Irvington Takes a Day to Celebrate its History, Culture and Eateries

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by Barrett Seaman – 

In the end, the rain never came, though the mere threat of it no doubt deterred some who would otherwise have taken part in the village’s long-planned and well-executed Celebrate Irvington Day. About 10 of the anticipated 30 cars expected at the vintage auto display in the Main Street School parking lot didn’t show, probably because they were roofless—permanently– causing their owners to pull out.

Most everything else on the daylong agenda went off as scheduled, however. Two bands entertained street-side; kids got their faces painted at the pharmacy and took turns in the driver’s seat of one of the Volunteer Fire Department’s big red trucks; re-enactors celebrated the village’s role in the revolution, and Eileen Fisher seemed to be everywhere, selling mind/body harmony through her LifeWork philosophy, “upcycled” crafts and recycled clothing. The Eileen Fisher organization is a big force in Irvington and was a significant financial supporter of Celebrate Irvington Day.

The festivities started with the dedication of a new playground in the park adjacent to the Main Street School. A collaboration of the Irvington Education Foundation, the school’s faculty, administration and PTA and the Rivertowns Chamber of Commerce – the $100,000 facility features an array of swings, castles, jungle gyms and a “pentagode,” a geodesic-like structure that was teeming with children even before the ribbon was cut. Volunteers constructed the entire playground in two days.

The vil­lage’s his­tory was a ma­jor theme of the day. Re-en­ac­tors wear­ing rev­o­lu­tion­ary-era uni­forms and car­ry­ing 18th cen­tury ri­fles stood guard on the lawn of the Irv­ing­ton Recre­ation De­part­ment. Mayor Brian Smith, fol­low­ing his rib­bon-cut­ting at the play­ground, read a procla­ma­tion hon­or­ing the Odell broth­ers, Abra­ham, a Militiaman in the Westchester Levies, and John, who aided the pa­triot cause as a guide, pro­vid­ing in­tel­li­gence on the where­abouts of British troops and their Hes­s­ian al­lies in Westch­ester, and leading Patriots through secret routes to escape the enemy .  Their fa­ther, Jonathan, was the pro­pri­etor of the still-ex­tant Odel­l’s Tav­ern, which was a ma­jor stop on the Al­bany Post Road on the vil­lage’s south side—and a mag­net for spies.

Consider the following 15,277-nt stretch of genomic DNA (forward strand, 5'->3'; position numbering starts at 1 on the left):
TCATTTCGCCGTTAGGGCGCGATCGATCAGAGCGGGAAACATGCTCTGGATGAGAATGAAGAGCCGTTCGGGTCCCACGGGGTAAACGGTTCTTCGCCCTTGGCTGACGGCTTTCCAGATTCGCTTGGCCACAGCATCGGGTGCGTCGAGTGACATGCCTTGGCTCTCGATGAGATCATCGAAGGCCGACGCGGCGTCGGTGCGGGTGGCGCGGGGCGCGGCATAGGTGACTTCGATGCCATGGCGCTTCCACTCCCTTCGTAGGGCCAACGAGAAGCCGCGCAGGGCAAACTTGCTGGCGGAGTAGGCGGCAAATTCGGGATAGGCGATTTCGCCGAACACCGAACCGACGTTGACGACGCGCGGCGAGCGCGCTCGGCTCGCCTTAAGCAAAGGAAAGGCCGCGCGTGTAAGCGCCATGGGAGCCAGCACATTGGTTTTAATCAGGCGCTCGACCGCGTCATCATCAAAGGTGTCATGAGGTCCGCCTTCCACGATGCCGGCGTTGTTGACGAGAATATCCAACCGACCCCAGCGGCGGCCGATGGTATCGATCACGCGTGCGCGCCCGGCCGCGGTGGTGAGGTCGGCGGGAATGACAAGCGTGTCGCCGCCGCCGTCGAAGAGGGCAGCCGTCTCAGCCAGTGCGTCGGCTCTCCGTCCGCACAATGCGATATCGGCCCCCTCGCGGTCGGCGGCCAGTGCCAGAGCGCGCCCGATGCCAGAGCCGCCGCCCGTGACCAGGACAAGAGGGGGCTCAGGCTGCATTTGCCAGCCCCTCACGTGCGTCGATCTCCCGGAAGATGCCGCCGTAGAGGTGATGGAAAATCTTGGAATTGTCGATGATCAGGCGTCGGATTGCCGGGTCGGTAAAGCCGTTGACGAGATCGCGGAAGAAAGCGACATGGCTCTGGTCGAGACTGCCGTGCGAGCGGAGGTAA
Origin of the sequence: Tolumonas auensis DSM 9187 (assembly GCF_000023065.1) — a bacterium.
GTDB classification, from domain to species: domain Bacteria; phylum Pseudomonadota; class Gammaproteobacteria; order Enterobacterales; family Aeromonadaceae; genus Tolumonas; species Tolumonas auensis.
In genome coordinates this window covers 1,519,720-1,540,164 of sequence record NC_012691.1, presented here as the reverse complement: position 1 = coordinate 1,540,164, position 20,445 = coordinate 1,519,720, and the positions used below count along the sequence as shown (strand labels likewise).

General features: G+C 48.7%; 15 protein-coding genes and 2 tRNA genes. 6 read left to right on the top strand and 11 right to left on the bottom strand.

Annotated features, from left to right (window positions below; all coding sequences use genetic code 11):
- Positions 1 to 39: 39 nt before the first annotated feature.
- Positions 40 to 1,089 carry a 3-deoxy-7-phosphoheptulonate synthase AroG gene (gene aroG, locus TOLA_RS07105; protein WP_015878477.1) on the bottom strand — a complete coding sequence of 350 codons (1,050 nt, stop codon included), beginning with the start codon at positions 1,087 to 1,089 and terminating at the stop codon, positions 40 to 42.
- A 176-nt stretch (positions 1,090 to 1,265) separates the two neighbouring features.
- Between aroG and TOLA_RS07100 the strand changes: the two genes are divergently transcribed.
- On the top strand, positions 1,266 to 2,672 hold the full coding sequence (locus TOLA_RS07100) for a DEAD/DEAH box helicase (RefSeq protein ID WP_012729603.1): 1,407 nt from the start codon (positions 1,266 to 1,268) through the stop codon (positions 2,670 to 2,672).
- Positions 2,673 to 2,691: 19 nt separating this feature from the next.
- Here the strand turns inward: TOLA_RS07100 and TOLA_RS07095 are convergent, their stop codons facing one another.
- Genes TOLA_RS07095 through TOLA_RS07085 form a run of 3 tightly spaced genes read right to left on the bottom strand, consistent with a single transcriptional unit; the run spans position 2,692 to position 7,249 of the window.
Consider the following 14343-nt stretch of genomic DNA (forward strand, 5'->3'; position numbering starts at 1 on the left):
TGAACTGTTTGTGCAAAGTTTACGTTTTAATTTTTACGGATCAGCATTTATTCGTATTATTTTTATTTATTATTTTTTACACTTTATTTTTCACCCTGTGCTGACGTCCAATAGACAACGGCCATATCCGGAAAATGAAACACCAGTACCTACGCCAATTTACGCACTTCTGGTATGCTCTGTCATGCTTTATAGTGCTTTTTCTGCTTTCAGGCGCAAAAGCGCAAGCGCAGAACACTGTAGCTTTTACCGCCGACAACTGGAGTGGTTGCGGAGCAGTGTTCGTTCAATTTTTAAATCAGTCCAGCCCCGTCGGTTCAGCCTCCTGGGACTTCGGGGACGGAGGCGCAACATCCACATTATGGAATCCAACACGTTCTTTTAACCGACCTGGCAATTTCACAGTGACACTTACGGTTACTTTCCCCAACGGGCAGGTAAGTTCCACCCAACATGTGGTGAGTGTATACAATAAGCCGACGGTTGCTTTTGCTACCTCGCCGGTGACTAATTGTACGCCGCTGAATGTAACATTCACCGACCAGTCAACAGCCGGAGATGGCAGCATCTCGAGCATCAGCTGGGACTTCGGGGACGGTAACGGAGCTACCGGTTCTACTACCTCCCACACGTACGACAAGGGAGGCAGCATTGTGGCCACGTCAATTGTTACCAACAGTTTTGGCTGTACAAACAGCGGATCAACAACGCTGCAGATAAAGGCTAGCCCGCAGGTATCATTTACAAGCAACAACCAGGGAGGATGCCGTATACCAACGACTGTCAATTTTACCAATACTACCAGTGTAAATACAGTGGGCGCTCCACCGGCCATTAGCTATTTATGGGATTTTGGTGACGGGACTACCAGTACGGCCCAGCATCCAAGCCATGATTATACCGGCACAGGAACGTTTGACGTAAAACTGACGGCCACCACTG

There were several tours highlighting Irvington’s rich history, the freshest of which was a walk to the site of a burial ground for slaves owned by families in the village. Residents Sarah Cox and Cathy Sears have been researching the role of slavery in the Hudson Valley in the 18th and 19th centuries. Studying maps and plats and diaries, they determined that a plot of land downhill from the present Barney Park neighborhood and east of what is now the Stanford White-designed Trent Building once served as the cemetery for the slaves of Captain John Buckout, whose farm stretched from the Hudson River eastwards toward the Saw Mill River. The graveyard (now referred to as an “African burial ground”) was abandoned but rediscovered during the construction of the original Cosmopolitan Magazine office building in 1895. Cox and Sears plan to publish their findings with the Irvington Historical Society in the fall.

Most of Irvington’s restaurants beckoned as villagers—and some out-of-town visitors—roamed the streets. Particularly popular were Revenge, the village’s Texas-style barbeque pit, and Brrzaar, the frozen yogurt emporium on Astor Street. For those daunted by the steep climb back up to Broadway, a pair of shuttle buses offered relief.

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